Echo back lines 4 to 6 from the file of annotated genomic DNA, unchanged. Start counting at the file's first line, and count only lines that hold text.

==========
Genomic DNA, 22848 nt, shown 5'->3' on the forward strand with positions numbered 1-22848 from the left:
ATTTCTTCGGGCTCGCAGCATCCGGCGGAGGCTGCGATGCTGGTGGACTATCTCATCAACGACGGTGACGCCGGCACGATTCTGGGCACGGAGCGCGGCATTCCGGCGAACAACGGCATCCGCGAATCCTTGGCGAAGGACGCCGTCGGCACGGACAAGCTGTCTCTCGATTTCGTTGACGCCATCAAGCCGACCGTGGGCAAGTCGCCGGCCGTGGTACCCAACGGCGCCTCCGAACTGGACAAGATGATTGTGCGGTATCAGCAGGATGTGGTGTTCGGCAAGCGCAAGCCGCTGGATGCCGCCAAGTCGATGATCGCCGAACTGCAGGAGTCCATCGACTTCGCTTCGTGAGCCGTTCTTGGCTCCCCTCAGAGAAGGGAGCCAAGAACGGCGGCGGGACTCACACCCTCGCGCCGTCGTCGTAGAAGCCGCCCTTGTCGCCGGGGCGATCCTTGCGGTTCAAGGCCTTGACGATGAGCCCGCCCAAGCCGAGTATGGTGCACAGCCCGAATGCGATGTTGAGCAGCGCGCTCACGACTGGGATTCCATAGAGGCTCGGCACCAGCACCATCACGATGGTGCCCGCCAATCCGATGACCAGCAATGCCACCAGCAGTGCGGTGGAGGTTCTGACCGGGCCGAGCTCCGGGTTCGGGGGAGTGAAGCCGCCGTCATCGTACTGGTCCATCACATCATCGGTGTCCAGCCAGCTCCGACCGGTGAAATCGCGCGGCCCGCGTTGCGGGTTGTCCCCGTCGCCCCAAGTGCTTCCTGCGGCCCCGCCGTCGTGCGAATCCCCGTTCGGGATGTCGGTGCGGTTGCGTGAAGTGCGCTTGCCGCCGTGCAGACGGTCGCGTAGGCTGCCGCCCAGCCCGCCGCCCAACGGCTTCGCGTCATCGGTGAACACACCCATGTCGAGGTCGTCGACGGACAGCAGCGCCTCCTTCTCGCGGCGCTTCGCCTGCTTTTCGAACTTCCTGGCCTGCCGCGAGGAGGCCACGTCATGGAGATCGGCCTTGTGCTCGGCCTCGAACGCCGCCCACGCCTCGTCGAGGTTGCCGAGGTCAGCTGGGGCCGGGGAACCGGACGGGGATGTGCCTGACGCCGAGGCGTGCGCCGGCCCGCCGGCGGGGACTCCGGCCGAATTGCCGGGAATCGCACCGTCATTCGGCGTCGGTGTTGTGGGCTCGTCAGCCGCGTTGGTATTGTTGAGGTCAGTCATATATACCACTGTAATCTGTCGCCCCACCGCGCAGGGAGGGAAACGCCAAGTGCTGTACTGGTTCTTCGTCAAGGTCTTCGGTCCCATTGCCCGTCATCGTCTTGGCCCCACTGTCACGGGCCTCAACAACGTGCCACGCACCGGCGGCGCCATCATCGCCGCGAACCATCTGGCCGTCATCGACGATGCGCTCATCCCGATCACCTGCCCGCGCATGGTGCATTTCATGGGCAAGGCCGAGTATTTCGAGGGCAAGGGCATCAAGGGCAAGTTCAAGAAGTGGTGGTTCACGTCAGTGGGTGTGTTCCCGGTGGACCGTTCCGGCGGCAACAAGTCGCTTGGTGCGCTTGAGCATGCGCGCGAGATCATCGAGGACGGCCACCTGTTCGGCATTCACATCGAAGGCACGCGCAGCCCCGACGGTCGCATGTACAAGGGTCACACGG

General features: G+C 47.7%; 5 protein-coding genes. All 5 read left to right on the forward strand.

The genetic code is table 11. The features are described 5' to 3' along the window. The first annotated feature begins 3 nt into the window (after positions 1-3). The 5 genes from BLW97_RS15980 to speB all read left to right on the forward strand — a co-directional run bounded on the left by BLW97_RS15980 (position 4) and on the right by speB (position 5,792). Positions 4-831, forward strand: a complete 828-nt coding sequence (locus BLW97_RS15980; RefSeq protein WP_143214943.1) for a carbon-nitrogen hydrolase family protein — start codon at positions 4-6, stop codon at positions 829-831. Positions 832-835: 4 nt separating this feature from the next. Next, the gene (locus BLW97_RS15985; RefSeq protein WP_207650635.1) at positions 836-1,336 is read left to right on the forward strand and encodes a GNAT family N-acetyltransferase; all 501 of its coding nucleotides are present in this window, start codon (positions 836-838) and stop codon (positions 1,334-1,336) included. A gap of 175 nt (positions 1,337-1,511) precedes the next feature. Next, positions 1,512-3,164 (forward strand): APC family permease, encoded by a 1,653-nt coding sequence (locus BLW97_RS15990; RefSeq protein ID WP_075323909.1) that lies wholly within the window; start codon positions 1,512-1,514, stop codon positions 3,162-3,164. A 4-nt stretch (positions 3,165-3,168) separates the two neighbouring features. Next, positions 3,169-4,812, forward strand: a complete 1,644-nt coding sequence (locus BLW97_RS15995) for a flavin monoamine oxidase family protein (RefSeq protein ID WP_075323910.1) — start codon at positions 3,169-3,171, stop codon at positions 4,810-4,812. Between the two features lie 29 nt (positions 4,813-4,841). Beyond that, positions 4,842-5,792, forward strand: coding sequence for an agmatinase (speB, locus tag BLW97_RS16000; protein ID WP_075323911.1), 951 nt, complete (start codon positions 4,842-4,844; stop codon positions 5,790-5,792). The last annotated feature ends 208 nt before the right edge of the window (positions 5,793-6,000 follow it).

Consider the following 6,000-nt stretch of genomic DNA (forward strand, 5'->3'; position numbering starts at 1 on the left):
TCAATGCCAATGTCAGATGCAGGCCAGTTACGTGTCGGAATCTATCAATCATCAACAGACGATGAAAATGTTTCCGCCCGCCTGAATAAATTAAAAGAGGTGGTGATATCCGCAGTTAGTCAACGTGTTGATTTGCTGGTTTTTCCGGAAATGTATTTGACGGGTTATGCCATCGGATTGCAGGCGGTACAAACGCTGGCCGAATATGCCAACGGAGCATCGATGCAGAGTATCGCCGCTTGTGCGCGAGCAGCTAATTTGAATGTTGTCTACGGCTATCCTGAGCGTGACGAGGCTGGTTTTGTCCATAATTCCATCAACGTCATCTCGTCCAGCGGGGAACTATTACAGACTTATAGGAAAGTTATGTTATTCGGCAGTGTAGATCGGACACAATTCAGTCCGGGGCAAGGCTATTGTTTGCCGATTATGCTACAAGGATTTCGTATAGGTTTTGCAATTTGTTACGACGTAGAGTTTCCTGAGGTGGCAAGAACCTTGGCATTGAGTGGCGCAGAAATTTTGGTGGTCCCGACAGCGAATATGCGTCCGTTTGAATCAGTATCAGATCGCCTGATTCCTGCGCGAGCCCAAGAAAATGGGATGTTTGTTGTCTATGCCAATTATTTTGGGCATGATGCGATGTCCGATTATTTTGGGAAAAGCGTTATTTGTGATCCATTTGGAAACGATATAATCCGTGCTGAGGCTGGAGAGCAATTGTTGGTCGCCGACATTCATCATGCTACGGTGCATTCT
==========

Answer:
The genetic code is table 11. The features are described 5' to 3' along the window. The first annotated feature begins 3 nt into the window (after positions 1-3). The 5 genes from BLW97_RS15980 to speB all read left to right on the forward strand — a co-directional run bounded on the left by BLW97_RS15980 (position 4) and on the right by speB (position 5,792). Positions 4-831, forward strand: a complete 828-nt coding sequence (locus BLW97_RS15980; RefSeq protein WP_143214943.1) for a carbon-nitrogen hydrolase family protein — start codon at positions 4-6, stop codon at positions 829-831. Positions 832-835: 4 nt separating this feature from the next. Next, the gene (locus BLW97_RS15985; RefSeq protein WP_207650635.1) at positions 836-1,336 is read left to right on the forward strand and encodes a GNAT family N-acetyltransferase; all 501 of its coding nucleotides are present in this window, start codon (positions 836-838) and stop codon (positions 1,334-1,336) included. A gap of 175 nt (positions 1,337-1,511) precedes the next feature. Next, positions 1,512-3,164 (forward strand): APC family permease, encoded by a 1,653-nt coding sequence (locus BLW97_RS15990; RefSeq protein ID WP_075323909.1) that lies wholly within the window; start codon positions 1,512-1,514, stop codon positions 3,162-3,164. A 4-nt stretch (positions 3,165-3,168) separates the two neighbouring features. Next, positions 3,169-4,812, forward strand: a complete 1,644-nt coding sequence (locus BLW97_RS15995) for a flavin monoamine oxidase family protein (RefSeq protein ID WP_075323910.1) — start codon at positions 3,169-3,171, stop codon at positions 4,810-4,812. Between the two features lie 29 nt (positions 4,813-4,841). Beyond that, positions 4,842-5,792, forward strand: coding sequence for an agmatinase (speB, locus tag BLW97_RS16000; protein ID WP_075323911.1), 951 nt, complete (start codon positions 4,842-4,844; stop codon positions 5,790-5,792). The last annotated feature ends 208 nt before the right edge of the window (positions 5,793-6,000 follow it).

Consider the following 6,000-nt stretch of genomic DNA (forward strand, 5'->3'; position numbering starts at 1 on the left):
TCAATGCCAATGTCAGATGCAGGCCAGTTACGTGTCGGAATCTATCAATCATCAACAGACGATGAAAATGTTTCCGCCCGCCTGAATAAATTAAAAGAGGTGGTGATATCCGCAGTTAGTCAACGTGTTGATTTGCTGGTTTTTCCGGAAATGTATTTGACGGGTTATGCCATCGGATTGCAGGCGGTACAAACGCTGGCCGAATATGCCAACGGAGCATCGATGCAGAGTATCGCCGCTTGTGCGCGAGCAGCTAATTTGAATGTTGTCTACGGCTATCCTGAGCGTGACGAGGCTGGTTTTGTCCATAATTCCATCAACGTCATCTCGTCCAGCGGGGAACTATTACAGACTTATAGGAAAGTTATGTTATTCGGCAGTGTAGATCGGACACAATTCAGTCCGGGGCAAGGCTATTGTTTGCCGATTATGCTACAAGGATTTCGTATAGGTTTTGCAATTTGTTACGACGTAGAGTTTCCTGAGGTGGCAAGAACCTTGGCATTGAGTGGCGCAGAAATTTTGGTGGTCCCGACAGCGAATATGCGTCCGTTTGAATCAGTATCAGATCGCCTGATTCCTGCGCGAGCCCAAGAAAATGGGATGTTTGTTGTCTATGCCAATTATTTTGGGCATGATGCGATGTCCGATTATTTTGGGAAAAGCGTTATTTGTGATCCATTTGGAAACGATATAATCCGTGCTGAGGCTGGAGAGCAATTGTTGGTCGCCGACATTCATCATGCTACGGTGCATTCT